w1 = tnp.random.randn(size, 64).astype(tnp.float32) / stddev
      bias = tnp.random.randn(64).astype(tnp.float32)
      w2 = tnp.random.randn(64, 2).astype(tnp.float32) / 8
      self.weights = (w1, bias, w2)
    else:
      w1, bias, w2 = self.weights
    y = tnp.matmul(inputs, w1) + bias
    y = tnp.maximum(y, 0)  # Relu
    return tnp.matmul(y, w2)  # Linear projection

model = Model()
# Create input data and compute predictions.
print(model.predict(tnp.ones([2, 32], dtype=tnp.float32)))
ndarray<tf.Tensor(
[[-0.31255645  0.00103381]
 [-0.31255645  0.00103381]], shape=(2, 2), dtype=float32)>

TensorFlow NumPy and NumPy

TensorFlow NumPy implements a subset of the full NumPy spec. While more symbols will be added over time, there are systematic features that will not be supported in the near future. These include NumPy C API support, Swig integration, Fortran storage order, views and stride_tricks, and some dtypes (like np.recarray and np.object). For more details, please see the TensorFlow NumPy API Documentation.

NumPy interoperability

TensorFlow ND arrays can interoperate with NumPy functions. These objects implement the __array__ interface. NumPy uses this interface to convert function arguments to np.ndarray values before processing them.

Similarly, TensorFlow NumPy functions can accept inputs of different types including tf.Tensor and np.ndarray. These inputs are converted to an ND array by calling ndarray.asarray on them.

Conversion of the ND array to and from np.ndarray may trigger actual data copies. Please see the section on buffer copies for more details.

# ND array passed into NumPy function.
np_sum = np.sum(tnp.ones([2, 3]))
print("sum = %s. Class: %s" % (float(np_sum), np_sum.__class__))

# `np.ndarray` passed into TensorFlow NumPy function.
tnp_sum = tnp.sum(np.ones([2, 3]))
print("sum = %s. Class: %s" % (float(tnp_sum), tnp_sum.__class__))
sum = 6.0. Class: <class 'numpy.float64'>
sum = 6.0. Class: <class 'tensorflow.python.ops.numpy_ops.np_arrays.ndarray'>

# It is easy to plot ND arrays, given the __array__ interface.
labels = 15 + 2 * tnp.random.randn(1000)
_ = plt.hist(labels)

png

Buffer copies

Intermixing TensorFlow NumPy with NumPy code may trigger data copies. This is because TensorFlow NumPy has stricter requirements on memory alignment than those of NumPy.

When a np.ndarray is passed to TensorFlow Numpy, it will check for alignment requirements and trigger a copy if needed. When passing an ND array CPU buffer to NumPy, generally the buffer will satisfy alignment requirements and NumPy will not need to create a copy.

ND arrays can refer to buffers placed on devices other than the local CPU memory. In such cases, invoking a NumPy function will trigger copies across the network or device as needed.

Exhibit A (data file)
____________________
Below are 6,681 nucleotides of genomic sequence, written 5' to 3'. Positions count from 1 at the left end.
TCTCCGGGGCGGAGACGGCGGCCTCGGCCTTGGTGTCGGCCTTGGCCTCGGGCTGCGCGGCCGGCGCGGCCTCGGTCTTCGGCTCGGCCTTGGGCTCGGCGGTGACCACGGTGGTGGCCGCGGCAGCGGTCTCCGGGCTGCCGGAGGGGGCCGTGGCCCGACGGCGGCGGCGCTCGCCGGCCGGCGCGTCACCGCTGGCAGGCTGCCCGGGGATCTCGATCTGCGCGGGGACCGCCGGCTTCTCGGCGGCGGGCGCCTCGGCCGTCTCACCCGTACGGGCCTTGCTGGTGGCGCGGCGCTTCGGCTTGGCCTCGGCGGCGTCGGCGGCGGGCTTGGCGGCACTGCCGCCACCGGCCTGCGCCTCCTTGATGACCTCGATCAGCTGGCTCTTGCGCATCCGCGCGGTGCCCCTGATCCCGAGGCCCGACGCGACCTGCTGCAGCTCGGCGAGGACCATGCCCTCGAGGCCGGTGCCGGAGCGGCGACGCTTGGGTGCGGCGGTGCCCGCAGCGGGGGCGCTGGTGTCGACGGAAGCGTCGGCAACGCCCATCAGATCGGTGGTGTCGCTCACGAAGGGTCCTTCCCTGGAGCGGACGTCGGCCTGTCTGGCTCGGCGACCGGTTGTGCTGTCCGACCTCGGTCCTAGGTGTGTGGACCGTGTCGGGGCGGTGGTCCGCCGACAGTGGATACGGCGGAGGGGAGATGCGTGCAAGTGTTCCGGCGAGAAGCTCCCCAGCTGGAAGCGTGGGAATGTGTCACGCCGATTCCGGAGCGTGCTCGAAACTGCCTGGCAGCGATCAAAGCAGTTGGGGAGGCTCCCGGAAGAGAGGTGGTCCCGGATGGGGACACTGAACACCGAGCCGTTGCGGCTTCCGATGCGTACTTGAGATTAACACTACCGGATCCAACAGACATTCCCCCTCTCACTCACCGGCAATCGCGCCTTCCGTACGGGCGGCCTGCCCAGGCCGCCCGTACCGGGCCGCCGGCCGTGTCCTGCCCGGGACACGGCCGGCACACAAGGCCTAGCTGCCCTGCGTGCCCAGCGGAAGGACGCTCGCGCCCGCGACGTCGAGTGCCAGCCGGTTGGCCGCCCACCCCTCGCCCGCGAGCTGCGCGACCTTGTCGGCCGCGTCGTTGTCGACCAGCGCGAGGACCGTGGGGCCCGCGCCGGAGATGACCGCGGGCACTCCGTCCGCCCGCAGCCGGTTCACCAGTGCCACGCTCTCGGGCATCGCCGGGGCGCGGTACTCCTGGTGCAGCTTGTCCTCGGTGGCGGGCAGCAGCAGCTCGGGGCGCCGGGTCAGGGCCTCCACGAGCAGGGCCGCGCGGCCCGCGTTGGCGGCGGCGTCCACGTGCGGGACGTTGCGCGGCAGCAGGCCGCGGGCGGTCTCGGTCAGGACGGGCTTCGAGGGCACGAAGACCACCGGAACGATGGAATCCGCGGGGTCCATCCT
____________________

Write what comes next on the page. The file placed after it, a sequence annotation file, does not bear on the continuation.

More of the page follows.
Given this, intermixing with NumPy API calls should generally be done with caution and the user should watch out for overheads of copying data. Interleaving TensorFlow NumPy calls with TensorFlow calls is generally safe and avoids copying data. See the section on tensorflow interoperability for more details.

Operator precedence

TensorFlow NumPy defines an __array_priority__ higher than NumPy's. This means that for operators involving both ND array and np.ndarray, the former will take precedence, i.e., np.ndarray input will get converted to an ND array and the TensorFlow NumPy implementation of the operator will get invoked.

x = tnp.ones([2]) + np.ones([2])
print("x = %s\nclass = %s" % (x, x.__class__))
x = ndarray<tf.Tensor([2. 2.], shape=(2,), dtype=float64)>
class = <class 'tensorflow.python.ops.numpy_ops.np_arrays.ndarray'>

TF NumPy and TensorFlow

TensorFlow NumPy is built on top of TensorFlow and hence interoperates seamlessly with TensorFlow.

tf.Tensor and ND array

ND array is a thin wrapper on tf.Tensor. These types can be converted cheaply to one another without triggering actual data copies.

x = tf.constant([1, 2])

# Convert `tf.Tensor` to `ndarray`.
tnp_x = tnp.asarray(x)
print(tnp_x)

# Convert `ndarray` to `tf.Tensor` can be done in following ways.
print(tnp_x.data)
print(tf.convert_to_tensor(tnp_x))

# Note that tf.Tensor.numpy() will continue to return `np.ndarray`.
print(x.numpy(), x.numpy().__class__)
ndarray<tf.Tensor([1 2], shape=(2,), dtype=int32)>
tf.Tensor([1 2], shape=(2,), dtype=int32)
tf.Tensor([1 2], shape=(2,), dtype=int32)
[1 2] <class 'numpy.ndarray'>

TensorFlow interoperability

An ND array can be passed to TensorFlow APIs. These calls internally convert ND array inputs to tf.Tensor. As mentioned earlier, such conversion does not actually do data copies, even for data placed on accelerators or remote devices.

Conversely, tf.Tensor objects can be passed to tf.experimental.numpy APIs. These inputs will internally be converted to an ND array without performing data copies.

# ND array passed into TensorFlow function.
# This returns a `tf.Tensor`.
tf_sum = tf.reduce_sum(tnp.ones([2, 3], tnp.float32))
print("Output = %s" % tf_sum)

# `tf.Tensor` passed into TensorFlow NumPy function.
# This returns an ND array.
tnp_sum = tnp.sum(tf.ones([2, 3]))
print("Output = %s" % tnp_sum)
Output = tf.Tensor(6.0, shape=(), dtype=float32)
Output = ndarray<tf.Tensor(6.0, shape=(), dtype=float32)>

Operator precedence

When ND array and tf.Tensor objects are combined using operators, a precedence rule is used to determine which object executes the operator. This is controlled by the __array_priority__ value defined by these classes.